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the Trustee needs BICE only if it is making investment recommendations and earns transaction-based compensation as a result of those recommendations.  If that is the case I suppose it can use BICE but then how is it a "directed trustee"? 

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4 hours ago, jpod said:

the Trustee needs BICE only if it is making investment recommendations and earns transaction-based compensation as a result of those recommendations.  If that is the case I suppose it can use BICE but then how is it a "directed trustee"? 

I guess you could be a directed trustee but take  an action that would be a fiduciary action (See OPs earlier question on education vs advice).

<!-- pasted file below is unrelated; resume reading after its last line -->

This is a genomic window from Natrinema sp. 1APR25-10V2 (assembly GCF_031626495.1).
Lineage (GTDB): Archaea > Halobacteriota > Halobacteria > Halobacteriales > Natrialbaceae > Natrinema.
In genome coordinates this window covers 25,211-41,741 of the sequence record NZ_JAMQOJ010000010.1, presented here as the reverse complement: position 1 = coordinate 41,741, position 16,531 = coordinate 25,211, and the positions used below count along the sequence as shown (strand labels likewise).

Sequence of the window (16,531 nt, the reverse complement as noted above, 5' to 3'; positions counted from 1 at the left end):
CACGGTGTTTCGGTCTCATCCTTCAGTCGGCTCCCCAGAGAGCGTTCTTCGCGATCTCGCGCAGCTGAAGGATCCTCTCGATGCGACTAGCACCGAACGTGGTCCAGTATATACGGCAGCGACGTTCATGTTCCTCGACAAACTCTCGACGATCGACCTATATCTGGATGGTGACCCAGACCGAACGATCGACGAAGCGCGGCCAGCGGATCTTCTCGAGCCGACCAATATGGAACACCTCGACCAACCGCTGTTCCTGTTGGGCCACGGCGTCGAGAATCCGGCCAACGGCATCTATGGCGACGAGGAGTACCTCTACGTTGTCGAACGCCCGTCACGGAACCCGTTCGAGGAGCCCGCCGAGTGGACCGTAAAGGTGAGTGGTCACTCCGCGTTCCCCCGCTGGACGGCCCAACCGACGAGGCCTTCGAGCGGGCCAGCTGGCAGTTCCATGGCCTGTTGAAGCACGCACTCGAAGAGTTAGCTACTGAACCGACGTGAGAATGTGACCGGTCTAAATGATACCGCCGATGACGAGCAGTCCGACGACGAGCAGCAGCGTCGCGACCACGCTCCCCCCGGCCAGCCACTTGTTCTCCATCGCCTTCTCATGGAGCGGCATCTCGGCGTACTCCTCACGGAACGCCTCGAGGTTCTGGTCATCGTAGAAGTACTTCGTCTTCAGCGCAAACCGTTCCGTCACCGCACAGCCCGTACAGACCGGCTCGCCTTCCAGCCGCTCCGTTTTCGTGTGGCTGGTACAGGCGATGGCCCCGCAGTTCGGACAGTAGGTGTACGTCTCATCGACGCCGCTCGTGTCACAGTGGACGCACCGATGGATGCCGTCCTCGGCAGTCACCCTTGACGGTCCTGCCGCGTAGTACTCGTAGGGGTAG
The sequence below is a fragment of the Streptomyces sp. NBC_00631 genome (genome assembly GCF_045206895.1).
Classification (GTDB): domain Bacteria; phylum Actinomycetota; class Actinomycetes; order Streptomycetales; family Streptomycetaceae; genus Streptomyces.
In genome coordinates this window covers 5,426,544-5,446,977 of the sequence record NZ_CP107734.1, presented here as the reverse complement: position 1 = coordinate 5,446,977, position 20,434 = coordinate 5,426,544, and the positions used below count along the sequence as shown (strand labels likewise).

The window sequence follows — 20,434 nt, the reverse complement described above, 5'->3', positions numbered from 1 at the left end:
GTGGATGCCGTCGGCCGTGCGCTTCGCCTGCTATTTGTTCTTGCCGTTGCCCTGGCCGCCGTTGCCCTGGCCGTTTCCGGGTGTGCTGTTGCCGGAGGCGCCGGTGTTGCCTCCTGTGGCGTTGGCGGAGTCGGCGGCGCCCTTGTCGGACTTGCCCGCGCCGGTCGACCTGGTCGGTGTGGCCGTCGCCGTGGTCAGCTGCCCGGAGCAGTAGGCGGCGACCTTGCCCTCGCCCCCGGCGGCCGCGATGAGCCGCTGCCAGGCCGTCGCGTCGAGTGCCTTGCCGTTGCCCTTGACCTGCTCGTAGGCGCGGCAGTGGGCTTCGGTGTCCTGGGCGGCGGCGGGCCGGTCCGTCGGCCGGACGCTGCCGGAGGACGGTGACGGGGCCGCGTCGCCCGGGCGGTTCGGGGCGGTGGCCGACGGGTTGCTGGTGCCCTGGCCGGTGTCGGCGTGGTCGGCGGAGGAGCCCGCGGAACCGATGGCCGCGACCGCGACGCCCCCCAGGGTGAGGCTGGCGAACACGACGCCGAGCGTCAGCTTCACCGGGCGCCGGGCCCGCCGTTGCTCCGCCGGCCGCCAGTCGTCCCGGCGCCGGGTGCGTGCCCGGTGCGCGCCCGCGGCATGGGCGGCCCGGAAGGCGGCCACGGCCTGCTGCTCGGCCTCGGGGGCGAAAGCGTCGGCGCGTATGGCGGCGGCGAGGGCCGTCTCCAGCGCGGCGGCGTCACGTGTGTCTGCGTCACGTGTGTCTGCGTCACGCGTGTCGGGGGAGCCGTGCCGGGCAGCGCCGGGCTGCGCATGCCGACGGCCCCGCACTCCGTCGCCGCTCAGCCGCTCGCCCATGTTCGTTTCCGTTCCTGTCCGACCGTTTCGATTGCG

But to rely on BICE, I think you would have to accept that you are a fiduciary but fulfill the requirements of the BICE and be exempt, I don't think it can function as a backstop while claiming that you are not a fiduciary...

 

 

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The directed trustee IS a fiduciary because of the inherent fiduciary responsibilities of any trustee (at least that is the longstanding DOL position), but that doesn't mean it is an "investment advice" fiduciary, and BICE is needed and relevant only if it is a fiduciary in that capacity. 

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  • 1 month later...

Sorry I hadn't been back to check on this.  I was asking in the context of recordkeepers today who serve as a "Directed Trustee" and who I have been seeing using ways (I was guessing) within the BICE exemption to keep their current revenue sharing arrangements that contain potential conflict-of-interest arrangements.  They are sending out a "no-response" client letter saying the contract will remain in-effect.  Therefore, the plan sponsor remains liable.   Just trying to figure out how else these large companies are able to do this other than through the BICE exemption within the DOL rule.

Thanks in advance for all of your feedback/comments...

 

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